A lawyer who does not regularly handle appeals often makes numerous mistakes in drafting the appellate argument. A lawyer should not simply resubmit papers that were filed in the lower court. Another novice mistake is reciting pages upon pages of law with no explanation of how this law relates to the facts of the case on appeal. 


Drafting a compelling argument is skillset that takes years of practice. This is where hiring an experienced appellate attorney is invaluable. 


10.    The Best Appellate Attorneys are prepared for oral argument.


Writing the brief and perfecting the record are important aspects of an appeal, but you also need to prepare for oral argument. Oral argument is where an appellate attorney is questioned by a panel of appellate judges as to the strengths and weaknesses of the case. The judges on the appellate bench have read all the papers and are familar with the portions of the record cited in the briefs. They will often have very tough questions and an appellate attorney needs to be prepared to answer them.


With strict time limitations on oral argument, an appellate attorney knows that you must be prepared to answer any questions as to the law or the facts on your appeal instantly. This requires hours of detailed preparation prior to argument, and failure to prepare for this important stage can be extremely detrimental to your appeal. 


 

Written by:   Alexandra Siskopoulos, Esq. 

Telephone:   (646) 942-1798 

Email:           [email protected] 

 

If you have a civil appeal or criminal appeal and would like to speak with an appellate attorney at Siskopoulos Law Firm, LLP, contact us at either (646) 942-1798 or (617) 959-1628.


Disclaimer: This Blog/Web Site is made available by the lawyer or law firm publisher for educational purposes only as well as to give you general information and a general understanding of the law, not to provide specific legal advice. By using this blog site you understand that there is no attorney client relationship between you and the Blog/Web Site publisher. The Blog/Web Site should not be used as a substitute for competent legal advice from a licensed professional attorney in your state.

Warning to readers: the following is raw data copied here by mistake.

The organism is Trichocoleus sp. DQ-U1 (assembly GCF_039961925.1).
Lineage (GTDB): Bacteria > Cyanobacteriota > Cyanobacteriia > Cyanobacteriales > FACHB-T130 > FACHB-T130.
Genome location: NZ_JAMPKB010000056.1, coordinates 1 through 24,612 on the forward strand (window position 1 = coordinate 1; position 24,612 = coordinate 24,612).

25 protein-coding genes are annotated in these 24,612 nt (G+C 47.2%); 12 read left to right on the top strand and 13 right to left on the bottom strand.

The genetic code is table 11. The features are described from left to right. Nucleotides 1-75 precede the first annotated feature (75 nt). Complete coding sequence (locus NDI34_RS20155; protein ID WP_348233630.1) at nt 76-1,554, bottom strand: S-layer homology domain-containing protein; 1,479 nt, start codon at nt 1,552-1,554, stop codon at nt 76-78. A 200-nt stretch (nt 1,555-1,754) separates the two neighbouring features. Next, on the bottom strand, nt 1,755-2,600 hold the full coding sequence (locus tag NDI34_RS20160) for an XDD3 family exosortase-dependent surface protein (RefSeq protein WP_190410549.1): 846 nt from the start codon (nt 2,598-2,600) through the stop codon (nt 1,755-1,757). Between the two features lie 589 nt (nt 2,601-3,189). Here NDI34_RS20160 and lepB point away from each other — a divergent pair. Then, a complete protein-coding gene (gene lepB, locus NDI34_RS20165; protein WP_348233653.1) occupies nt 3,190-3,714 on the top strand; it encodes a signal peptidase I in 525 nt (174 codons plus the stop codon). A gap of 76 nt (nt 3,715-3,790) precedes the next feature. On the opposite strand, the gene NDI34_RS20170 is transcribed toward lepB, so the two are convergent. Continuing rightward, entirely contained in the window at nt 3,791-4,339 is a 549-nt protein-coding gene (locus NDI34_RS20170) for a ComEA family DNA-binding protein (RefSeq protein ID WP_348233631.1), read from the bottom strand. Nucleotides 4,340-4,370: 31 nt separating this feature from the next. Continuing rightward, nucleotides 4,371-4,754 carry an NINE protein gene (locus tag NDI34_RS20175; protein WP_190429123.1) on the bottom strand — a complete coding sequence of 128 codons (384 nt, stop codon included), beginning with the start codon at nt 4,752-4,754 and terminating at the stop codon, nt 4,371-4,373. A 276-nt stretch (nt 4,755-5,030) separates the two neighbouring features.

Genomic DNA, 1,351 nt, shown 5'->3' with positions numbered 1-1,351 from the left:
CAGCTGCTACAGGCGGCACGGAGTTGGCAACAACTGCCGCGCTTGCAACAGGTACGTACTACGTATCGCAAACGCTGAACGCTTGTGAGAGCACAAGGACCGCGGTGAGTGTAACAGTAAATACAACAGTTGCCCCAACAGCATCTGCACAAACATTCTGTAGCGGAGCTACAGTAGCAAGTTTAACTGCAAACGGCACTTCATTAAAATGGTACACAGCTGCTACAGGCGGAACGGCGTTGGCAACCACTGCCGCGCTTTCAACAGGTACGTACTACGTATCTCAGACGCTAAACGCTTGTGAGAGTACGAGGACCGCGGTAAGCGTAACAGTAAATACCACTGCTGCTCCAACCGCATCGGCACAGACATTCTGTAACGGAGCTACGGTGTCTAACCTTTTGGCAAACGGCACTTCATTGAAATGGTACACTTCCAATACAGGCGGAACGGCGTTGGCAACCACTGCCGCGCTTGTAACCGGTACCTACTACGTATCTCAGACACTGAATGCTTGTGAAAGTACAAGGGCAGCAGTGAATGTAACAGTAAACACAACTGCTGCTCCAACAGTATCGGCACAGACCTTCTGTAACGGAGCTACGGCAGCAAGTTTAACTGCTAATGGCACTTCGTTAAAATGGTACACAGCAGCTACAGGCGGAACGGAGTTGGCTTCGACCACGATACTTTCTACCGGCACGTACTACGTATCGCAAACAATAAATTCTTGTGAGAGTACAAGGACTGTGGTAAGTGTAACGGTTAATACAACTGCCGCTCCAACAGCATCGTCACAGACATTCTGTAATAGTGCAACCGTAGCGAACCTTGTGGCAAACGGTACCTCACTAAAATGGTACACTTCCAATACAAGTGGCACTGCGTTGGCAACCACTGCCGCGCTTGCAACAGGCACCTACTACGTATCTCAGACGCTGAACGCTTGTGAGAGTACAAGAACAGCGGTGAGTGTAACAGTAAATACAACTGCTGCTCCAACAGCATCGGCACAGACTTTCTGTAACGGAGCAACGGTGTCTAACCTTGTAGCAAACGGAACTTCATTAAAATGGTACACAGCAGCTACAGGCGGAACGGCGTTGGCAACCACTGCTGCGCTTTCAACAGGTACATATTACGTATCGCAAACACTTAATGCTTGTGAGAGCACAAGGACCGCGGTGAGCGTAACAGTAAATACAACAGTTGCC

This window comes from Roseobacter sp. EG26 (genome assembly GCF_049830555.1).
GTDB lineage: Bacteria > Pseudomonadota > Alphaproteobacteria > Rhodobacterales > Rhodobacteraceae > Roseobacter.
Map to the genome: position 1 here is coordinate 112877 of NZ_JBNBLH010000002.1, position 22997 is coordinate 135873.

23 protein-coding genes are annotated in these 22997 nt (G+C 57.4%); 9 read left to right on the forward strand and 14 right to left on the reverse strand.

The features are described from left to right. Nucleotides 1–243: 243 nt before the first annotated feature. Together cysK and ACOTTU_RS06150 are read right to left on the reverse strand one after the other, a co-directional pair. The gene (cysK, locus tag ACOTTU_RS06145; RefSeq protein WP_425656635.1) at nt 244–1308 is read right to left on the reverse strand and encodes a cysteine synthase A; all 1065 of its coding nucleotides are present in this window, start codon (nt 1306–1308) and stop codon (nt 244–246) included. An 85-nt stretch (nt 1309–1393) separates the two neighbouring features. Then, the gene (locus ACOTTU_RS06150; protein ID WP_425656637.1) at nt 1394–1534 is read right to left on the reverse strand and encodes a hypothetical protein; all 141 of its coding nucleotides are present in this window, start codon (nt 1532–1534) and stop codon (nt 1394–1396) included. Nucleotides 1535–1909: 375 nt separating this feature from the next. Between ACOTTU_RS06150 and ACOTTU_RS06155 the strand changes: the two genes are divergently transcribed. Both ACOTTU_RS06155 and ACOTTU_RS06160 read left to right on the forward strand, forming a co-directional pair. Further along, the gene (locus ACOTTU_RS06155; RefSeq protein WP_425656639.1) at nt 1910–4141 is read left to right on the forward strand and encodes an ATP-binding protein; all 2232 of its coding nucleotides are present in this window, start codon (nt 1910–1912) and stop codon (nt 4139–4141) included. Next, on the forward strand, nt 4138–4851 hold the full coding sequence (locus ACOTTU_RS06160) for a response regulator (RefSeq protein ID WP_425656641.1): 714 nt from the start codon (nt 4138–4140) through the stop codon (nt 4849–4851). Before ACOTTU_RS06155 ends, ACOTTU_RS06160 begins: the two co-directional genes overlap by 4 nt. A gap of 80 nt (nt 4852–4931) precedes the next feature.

Tips for Writing a Great Appellate Brief

Posted on 6 August, 2015 at 13:20 Comments comments (1805)

As appellate attorneys, we know there are certain characteristics of a well-written appellate brief. Certain traits in any great brief are as follows:


1. Keep your paragraphs short. - A judge is like any other person reading a document. You need to keep the judge's attention by writing in short, crisp paragraphs. Do not write meandering, lengthy paragraphs that belong in a personal journal. Like a good book, your appellate brief should be easy to read as well as easy to understand. A good brief is BRIEF!!!


2. Focus on real issues. - A good appellate brief must focus on genuine appealable issues. Specifically, the brief should focus on issues where you have an opportunity to argue that prejudicial error took place at trial. You should not name call the judge or whine about a conspiracy theory. Keep your crisp brief focused on real and jugular issues.


3. Promote fairness. - An appellate judge wants to read a concise, well thought out brief. A judge also only wants to address real issues. In addition, a judge wants to ensure that a FAIR trial took place. As a result, make sure that fairness is a central theme of your appellate brief.


 

Written by:   Alexandra Siskopoulos, Esq.

Telephone:   (646) 942-1798

Email:           [email protected]